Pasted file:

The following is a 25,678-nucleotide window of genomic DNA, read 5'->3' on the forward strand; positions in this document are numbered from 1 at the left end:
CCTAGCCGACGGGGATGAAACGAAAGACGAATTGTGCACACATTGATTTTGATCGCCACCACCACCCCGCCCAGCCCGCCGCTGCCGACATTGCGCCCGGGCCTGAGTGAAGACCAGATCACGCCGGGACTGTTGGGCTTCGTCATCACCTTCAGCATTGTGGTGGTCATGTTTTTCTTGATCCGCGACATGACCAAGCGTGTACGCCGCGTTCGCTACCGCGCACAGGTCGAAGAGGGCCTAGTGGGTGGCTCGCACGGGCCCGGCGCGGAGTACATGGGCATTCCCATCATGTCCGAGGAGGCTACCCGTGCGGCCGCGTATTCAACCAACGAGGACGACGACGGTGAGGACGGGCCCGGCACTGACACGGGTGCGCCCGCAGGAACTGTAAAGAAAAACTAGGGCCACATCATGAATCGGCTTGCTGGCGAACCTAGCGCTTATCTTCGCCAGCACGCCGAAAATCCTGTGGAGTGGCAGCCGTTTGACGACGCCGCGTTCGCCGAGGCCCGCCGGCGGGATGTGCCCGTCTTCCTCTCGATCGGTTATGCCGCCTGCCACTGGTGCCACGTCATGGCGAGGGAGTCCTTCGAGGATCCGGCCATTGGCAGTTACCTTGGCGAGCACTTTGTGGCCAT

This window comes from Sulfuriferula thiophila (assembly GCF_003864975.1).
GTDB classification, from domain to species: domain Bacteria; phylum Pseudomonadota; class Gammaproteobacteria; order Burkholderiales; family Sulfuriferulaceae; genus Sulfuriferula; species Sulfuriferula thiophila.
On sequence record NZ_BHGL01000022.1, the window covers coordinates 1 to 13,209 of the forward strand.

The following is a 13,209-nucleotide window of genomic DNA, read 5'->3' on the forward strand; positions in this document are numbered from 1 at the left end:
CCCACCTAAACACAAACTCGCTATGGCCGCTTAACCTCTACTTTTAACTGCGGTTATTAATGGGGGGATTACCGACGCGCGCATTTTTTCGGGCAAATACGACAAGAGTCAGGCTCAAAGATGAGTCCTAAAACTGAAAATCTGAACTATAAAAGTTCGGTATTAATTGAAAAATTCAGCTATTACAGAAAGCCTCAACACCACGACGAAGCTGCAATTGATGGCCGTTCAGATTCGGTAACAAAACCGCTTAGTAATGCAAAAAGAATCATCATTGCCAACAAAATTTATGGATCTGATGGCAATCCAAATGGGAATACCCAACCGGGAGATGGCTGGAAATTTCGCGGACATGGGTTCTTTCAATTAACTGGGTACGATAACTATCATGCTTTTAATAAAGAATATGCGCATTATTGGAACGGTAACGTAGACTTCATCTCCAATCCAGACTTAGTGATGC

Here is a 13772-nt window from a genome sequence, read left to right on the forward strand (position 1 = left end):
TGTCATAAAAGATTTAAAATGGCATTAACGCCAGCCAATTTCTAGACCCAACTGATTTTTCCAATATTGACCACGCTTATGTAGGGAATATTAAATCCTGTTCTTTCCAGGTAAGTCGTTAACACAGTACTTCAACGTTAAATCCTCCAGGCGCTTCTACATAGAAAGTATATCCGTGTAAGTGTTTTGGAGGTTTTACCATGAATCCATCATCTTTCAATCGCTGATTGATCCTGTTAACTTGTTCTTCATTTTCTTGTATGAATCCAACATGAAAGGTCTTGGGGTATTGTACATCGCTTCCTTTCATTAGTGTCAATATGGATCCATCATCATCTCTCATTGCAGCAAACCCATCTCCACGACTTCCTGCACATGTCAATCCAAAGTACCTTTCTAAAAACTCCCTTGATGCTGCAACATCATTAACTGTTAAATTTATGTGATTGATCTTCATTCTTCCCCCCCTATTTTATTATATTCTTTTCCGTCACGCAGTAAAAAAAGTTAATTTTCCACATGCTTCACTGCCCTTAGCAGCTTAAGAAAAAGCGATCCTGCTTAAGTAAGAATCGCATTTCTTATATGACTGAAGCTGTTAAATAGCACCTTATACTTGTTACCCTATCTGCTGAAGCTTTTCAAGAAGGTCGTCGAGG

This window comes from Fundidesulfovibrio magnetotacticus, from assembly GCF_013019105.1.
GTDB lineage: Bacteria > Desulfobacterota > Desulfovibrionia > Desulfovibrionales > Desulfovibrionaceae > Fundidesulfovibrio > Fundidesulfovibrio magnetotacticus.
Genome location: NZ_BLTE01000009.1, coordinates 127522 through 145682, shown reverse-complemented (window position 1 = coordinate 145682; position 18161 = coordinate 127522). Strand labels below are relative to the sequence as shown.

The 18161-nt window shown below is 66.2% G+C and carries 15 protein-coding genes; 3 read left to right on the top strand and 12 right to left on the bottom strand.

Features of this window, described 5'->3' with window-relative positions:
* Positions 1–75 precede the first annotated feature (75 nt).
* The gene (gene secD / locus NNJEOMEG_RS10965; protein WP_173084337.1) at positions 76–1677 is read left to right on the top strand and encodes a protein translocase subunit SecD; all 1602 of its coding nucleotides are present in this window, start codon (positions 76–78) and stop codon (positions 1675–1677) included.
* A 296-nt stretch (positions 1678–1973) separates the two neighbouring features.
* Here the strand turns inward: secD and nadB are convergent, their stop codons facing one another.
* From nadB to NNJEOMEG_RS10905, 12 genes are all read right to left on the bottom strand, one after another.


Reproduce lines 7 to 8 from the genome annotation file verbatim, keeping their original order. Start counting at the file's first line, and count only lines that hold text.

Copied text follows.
CCCACCTAAACACAAACTCGCTATGGCCGCTTAACCTCTACTTTTAACTGCGGTTATTAATGGGGGGATTACCGACGCGCGCATTTTTTCGGGCAAATACGACAAGAGTCAGGCTCAAAGATGAGTCCTAAAACTGAAAATCTGAACTATAAAAGTTCGGTATTAATTGAAAAATTCAGCTATTACAGAAAGCCTCAACACCACGACGAAGCTGCAATTGATGGCCGTTCAGATTCGGTAACAAAACCGCTTAGTAATGCAAAAAGAATCATCATTGCCAACAAAATTTATGGATCTGATGGCAATCCAAATGGGAATACCCAACCGGGAGATGGCTGGAAATTTCGCGGACATGGGTTCTTTCAATTAACTGGGTACGATAACTATCATGCTTTTAATAAAGAATATGCGCATTATTGGAACGGTAACGTAGACTTCATCTCCAATCCAGACTTAGTGATGC

Here is a 13772-nt window from a genome sequence, read left to right on the forward strand (position 1 = left end):